Wednesday, 3 June 2015

Dominance and Submission

So, a thing I've learned from submission guidelines for online speculative fiction zines and podcasts is that people don't want me; or more accurately, I suspect, that people want people who aren't me, rather than specifically not wanting me (or people like me.)

To explain in terms that are less self-consciously and deliberately inscrutable, what is commonly and unhelpfully referred to as 'genre fiction' is clearly aware of being something of a bastion of white, male privilege and is keen to change its image. Check out pretty much any set of submission guidelines and they will include a note that the collection is keen to promote increased diversity within the SF/fantasy/horror community, and that they either welcome with especial favour works by female, queer, trans, disabled, coloured (or rather colored, since most of them are in the US) and non-North American authors (I guess from my perspective one out of six - being somewhere between 1/8 and 1/16 Indian really doesn't count as coloured - isn't the worst thing in the world,) or positively encourage works with female, queer, trans, disabled or coloured protagonists and non-North American settings (which ties in to some stuff I've talked about before.)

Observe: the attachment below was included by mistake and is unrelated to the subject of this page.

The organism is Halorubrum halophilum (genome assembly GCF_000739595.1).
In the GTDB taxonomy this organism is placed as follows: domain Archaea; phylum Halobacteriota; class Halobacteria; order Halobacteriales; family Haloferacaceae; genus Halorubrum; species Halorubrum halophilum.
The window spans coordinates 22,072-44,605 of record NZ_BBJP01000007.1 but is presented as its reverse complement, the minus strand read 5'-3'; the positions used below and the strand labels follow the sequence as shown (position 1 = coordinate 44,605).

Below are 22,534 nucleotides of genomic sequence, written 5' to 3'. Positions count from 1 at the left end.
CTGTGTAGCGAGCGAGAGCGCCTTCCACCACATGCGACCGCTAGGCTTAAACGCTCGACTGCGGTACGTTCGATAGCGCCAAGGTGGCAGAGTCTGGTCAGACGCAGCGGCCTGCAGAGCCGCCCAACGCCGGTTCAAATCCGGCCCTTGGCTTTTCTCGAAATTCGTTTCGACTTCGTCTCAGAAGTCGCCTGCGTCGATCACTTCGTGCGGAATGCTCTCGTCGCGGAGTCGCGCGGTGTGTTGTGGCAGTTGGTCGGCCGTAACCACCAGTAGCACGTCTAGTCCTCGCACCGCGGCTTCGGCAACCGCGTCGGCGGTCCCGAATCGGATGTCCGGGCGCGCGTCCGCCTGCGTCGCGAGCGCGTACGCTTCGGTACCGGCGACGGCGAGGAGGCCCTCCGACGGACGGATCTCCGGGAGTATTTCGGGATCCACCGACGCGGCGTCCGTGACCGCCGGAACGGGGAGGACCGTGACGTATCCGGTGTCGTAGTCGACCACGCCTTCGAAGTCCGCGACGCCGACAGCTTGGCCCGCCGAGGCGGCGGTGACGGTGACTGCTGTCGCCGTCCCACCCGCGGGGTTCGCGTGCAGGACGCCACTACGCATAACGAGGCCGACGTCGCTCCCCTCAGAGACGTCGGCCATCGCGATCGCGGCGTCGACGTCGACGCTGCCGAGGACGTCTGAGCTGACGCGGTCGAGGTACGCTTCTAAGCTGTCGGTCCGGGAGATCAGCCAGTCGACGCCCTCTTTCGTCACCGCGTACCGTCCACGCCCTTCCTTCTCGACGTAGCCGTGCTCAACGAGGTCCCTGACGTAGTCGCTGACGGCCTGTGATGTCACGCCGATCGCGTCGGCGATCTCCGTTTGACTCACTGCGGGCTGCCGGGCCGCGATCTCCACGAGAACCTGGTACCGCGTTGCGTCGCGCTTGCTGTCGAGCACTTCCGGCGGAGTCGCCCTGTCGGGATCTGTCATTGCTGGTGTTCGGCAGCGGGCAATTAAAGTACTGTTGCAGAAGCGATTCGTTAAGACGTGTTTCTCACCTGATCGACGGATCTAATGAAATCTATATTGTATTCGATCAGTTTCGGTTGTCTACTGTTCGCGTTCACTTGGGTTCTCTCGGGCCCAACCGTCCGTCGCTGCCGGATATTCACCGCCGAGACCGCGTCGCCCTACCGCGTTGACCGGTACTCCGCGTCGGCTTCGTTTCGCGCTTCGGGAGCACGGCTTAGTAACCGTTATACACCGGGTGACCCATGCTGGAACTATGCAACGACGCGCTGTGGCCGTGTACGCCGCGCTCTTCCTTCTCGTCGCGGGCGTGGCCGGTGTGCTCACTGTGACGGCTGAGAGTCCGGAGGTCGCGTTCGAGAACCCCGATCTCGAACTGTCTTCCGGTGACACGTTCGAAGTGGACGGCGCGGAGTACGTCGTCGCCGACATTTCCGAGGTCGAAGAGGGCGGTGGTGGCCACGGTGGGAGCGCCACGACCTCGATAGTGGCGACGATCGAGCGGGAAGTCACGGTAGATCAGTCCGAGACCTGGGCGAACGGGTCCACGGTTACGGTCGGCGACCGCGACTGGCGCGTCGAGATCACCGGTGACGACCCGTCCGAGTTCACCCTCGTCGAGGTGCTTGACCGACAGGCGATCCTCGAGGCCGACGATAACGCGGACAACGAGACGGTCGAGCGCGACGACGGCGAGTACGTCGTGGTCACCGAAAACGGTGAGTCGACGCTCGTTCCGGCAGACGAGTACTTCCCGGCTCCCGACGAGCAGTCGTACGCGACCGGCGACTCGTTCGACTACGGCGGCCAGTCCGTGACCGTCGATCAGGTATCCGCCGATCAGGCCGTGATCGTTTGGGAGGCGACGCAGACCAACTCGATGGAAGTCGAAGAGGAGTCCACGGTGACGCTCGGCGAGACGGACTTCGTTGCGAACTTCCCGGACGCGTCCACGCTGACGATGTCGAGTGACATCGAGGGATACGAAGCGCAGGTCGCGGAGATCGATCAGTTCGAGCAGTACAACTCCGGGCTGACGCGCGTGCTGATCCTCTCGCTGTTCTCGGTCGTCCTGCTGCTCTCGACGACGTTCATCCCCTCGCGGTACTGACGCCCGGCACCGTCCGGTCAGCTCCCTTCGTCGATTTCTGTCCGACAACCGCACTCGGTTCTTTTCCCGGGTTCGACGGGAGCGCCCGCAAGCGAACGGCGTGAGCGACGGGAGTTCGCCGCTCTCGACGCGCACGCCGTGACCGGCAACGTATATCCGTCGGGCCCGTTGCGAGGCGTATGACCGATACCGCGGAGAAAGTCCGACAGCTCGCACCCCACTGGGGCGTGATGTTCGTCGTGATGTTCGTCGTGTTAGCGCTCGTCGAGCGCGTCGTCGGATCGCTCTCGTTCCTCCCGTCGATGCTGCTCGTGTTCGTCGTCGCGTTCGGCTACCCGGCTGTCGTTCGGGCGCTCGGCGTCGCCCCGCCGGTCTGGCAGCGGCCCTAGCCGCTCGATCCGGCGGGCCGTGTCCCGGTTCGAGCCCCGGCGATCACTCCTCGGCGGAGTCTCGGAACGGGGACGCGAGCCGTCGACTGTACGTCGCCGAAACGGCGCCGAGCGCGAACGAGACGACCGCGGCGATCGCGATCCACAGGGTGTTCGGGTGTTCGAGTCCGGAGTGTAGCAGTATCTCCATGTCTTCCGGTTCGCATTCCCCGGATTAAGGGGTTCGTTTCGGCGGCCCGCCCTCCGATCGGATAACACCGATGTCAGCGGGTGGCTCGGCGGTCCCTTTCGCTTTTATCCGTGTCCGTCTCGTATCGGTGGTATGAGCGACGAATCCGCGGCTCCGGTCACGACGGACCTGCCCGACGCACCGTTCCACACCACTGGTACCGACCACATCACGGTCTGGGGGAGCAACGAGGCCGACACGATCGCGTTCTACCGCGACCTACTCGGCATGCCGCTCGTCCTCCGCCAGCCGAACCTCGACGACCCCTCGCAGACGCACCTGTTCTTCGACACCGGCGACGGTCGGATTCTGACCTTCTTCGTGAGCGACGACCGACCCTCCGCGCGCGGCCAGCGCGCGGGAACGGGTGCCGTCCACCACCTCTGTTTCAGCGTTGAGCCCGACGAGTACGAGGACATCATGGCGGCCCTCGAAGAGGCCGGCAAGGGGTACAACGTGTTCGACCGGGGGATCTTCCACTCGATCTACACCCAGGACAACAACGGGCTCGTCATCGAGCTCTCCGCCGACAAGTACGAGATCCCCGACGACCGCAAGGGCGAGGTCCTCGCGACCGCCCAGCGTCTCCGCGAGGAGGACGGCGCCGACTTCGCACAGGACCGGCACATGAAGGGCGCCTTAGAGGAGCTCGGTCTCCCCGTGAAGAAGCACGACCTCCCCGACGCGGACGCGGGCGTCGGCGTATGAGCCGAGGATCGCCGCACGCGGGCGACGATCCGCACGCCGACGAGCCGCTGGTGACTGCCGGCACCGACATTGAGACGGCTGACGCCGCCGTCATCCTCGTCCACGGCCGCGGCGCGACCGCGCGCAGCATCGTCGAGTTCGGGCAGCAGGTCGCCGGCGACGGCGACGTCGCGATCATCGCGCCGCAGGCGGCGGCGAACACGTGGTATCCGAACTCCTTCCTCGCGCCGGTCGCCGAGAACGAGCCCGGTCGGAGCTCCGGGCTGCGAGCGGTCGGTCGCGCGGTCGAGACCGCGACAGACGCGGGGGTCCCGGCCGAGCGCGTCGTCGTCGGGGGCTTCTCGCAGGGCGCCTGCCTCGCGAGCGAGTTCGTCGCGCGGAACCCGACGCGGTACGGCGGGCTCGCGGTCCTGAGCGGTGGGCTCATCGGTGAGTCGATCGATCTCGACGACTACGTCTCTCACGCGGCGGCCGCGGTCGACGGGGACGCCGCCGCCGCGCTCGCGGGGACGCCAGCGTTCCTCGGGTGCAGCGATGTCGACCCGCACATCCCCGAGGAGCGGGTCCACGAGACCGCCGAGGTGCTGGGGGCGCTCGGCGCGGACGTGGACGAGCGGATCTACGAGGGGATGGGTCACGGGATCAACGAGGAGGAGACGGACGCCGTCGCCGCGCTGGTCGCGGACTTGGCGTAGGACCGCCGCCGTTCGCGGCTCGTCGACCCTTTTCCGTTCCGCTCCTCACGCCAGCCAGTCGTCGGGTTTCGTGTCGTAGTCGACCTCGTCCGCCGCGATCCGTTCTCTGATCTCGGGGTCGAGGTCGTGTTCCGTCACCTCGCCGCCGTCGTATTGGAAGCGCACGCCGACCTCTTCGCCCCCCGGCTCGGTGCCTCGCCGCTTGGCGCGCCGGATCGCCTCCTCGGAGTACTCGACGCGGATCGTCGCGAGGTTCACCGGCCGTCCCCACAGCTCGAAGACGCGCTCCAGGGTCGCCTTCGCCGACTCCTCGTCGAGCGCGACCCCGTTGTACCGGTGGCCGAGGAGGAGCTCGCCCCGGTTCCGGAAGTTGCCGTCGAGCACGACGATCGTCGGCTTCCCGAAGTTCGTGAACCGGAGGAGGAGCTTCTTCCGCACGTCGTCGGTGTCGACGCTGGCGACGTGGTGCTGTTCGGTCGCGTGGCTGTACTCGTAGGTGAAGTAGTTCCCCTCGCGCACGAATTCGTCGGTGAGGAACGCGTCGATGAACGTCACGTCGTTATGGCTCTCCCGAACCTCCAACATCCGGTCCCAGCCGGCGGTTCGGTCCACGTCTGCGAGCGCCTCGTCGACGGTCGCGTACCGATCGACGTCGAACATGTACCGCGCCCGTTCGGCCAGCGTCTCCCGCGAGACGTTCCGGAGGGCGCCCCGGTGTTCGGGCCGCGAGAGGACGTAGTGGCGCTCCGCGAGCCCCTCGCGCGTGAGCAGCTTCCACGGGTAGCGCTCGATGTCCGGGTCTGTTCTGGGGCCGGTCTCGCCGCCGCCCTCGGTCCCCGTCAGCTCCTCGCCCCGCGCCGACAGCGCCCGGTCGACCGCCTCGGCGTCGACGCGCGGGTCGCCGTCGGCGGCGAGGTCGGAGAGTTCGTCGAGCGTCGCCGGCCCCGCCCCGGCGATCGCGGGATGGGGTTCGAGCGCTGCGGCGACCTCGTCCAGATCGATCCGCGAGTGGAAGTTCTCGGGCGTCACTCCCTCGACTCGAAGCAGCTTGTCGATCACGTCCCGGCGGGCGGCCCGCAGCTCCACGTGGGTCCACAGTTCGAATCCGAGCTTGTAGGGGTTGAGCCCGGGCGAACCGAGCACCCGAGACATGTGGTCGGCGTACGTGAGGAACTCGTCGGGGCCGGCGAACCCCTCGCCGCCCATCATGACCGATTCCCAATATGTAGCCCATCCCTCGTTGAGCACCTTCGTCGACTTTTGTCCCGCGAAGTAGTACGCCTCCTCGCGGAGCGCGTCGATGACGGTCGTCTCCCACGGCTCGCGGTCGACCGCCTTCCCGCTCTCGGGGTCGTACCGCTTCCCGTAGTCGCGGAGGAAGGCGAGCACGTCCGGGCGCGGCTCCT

I find it an interesting privilege check, since my natural first reaction is 'hey!' I mean, it doesn't seem entirely fair that I have to pay for centuries of cultural dominance which never did me any good. Of course, on any kind of consideration, it has done me good. I may be barely able to make my mortgage, but I live in a country which still (just) has top-notch social healthcare and I've only been stopped at customs once, probably because I'd been working on a dig and my skin had browned to the tone referred to in the law enforcement handbook as 'dodgy foreigner tan'. Anyway, it also reinforces my determination to write more stuff set in less exclusively Euro-inspired cultures.

Rather more encouragingly, I'm glad to say that sexy vampires seem to be being calved off into their own little niche and are invited not to apply for the kind of magazines I'm looking at.

On the downside, the best paid periodical I've found actively discourages puns. Oh well.